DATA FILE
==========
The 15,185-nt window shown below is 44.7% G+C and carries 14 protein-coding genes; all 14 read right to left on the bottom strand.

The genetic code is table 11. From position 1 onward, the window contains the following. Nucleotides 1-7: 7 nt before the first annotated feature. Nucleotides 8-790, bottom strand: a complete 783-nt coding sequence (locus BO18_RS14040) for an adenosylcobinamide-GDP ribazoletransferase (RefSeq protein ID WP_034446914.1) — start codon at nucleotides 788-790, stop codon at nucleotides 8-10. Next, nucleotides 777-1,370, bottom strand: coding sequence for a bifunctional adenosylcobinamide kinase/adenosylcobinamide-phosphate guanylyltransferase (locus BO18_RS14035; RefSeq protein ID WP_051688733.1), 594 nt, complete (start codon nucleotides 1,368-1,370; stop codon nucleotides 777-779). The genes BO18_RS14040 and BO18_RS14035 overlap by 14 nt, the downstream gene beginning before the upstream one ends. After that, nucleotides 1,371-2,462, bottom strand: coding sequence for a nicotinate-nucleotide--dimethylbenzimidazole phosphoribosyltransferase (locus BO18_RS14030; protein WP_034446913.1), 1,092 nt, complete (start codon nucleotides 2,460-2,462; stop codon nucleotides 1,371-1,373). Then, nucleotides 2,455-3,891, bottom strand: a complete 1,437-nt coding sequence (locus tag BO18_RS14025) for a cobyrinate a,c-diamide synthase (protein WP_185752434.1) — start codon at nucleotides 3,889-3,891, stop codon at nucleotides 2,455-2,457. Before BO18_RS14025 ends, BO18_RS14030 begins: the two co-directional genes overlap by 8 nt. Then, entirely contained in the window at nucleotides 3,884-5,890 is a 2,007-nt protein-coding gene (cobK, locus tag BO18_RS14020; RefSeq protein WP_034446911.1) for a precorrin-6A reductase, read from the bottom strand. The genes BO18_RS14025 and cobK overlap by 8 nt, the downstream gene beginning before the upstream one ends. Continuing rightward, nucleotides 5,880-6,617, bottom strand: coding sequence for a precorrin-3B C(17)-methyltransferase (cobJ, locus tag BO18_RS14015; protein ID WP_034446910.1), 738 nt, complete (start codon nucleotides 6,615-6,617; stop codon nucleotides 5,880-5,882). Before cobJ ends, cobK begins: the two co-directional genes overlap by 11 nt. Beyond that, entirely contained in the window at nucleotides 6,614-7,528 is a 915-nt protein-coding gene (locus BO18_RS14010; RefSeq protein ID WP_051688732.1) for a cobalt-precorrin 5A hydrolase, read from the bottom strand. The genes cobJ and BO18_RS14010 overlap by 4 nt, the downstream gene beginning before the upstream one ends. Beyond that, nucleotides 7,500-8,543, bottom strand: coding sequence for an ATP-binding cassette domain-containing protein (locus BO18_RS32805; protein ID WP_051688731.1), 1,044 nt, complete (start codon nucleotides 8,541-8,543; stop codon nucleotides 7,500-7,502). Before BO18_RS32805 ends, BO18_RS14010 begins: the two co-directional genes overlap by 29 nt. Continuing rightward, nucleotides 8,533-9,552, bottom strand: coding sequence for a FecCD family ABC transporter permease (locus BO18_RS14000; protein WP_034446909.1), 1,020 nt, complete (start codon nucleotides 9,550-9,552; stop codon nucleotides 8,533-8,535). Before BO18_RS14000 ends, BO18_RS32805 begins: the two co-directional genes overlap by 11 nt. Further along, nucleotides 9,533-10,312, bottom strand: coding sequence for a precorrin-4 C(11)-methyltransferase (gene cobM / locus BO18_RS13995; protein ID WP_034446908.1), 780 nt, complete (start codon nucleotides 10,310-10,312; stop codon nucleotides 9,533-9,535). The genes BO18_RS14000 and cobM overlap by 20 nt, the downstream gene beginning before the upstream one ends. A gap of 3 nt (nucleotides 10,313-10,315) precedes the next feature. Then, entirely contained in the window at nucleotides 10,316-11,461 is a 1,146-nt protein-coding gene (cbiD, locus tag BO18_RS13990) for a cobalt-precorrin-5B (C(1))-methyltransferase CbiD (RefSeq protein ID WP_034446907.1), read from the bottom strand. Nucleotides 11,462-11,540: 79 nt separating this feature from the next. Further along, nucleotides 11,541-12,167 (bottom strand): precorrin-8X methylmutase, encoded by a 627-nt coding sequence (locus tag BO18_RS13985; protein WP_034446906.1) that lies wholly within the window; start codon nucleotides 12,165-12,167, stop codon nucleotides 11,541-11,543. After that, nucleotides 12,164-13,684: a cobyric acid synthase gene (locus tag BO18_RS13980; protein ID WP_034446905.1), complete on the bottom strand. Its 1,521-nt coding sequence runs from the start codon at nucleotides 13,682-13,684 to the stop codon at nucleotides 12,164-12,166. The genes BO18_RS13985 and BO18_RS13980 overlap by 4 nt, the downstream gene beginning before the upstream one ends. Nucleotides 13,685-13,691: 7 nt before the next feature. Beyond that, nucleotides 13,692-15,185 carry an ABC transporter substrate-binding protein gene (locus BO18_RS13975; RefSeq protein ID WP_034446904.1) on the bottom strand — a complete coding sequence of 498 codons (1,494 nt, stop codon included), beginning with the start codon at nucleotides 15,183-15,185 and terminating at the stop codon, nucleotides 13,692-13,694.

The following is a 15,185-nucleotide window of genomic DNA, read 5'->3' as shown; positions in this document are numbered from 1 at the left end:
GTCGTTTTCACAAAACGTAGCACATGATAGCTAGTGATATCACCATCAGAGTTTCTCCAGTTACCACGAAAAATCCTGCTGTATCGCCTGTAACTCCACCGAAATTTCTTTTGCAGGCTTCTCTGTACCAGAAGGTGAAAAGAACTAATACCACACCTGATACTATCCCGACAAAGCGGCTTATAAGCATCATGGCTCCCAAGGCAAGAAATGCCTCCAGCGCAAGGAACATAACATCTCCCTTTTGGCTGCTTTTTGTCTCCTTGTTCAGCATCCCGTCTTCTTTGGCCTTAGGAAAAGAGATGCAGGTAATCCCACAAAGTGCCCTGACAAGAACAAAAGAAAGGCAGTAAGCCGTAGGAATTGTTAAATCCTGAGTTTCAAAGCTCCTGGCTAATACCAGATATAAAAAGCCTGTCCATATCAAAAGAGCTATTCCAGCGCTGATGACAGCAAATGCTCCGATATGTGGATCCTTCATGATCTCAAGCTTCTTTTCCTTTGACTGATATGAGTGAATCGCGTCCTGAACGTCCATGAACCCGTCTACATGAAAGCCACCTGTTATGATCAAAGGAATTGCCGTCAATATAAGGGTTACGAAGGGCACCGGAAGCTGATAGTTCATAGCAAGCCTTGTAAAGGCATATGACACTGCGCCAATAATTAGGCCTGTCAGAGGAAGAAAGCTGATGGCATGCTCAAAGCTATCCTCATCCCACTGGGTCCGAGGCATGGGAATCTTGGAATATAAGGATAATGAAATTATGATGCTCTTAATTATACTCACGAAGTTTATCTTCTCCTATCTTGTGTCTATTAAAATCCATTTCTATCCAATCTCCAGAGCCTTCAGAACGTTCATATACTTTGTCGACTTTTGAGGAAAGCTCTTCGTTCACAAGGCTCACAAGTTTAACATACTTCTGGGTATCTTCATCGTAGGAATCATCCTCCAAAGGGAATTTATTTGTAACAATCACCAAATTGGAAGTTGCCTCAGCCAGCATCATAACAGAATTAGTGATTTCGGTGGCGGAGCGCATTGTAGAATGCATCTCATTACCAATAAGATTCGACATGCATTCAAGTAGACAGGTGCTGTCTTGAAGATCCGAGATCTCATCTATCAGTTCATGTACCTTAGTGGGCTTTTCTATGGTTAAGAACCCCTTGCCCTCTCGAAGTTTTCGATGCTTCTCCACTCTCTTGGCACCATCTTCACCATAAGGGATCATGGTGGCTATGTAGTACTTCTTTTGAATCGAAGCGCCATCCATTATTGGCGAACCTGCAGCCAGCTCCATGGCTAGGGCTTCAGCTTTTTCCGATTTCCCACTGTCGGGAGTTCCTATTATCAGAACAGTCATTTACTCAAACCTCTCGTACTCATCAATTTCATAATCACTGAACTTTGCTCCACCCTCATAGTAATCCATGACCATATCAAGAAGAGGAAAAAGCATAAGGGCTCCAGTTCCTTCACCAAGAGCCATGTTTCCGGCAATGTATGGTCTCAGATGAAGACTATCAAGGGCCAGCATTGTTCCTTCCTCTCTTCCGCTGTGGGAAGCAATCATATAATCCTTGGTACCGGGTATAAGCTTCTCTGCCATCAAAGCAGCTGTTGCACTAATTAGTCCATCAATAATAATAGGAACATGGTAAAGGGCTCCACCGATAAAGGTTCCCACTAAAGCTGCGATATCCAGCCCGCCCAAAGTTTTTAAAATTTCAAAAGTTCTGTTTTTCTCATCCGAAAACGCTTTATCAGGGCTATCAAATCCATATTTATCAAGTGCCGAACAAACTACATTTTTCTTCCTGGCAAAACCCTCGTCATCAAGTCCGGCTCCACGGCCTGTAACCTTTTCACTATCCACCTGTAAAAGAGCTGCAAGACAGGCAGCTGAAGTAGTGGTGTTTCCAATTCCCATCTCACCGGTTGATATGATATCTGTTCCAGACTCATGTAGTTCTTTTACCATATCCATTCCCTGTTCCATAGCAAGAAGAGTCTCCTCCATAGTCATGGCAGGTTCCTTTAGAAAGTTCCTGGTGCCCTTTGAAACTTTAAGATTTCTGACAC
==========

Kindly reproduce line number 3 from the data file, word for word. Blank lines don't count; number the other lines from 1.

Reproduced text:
The following is a 15,185-nucleotide window of genomic DNA, read 5'->3' as shown; positions in this document are numbered from 1 at the left end: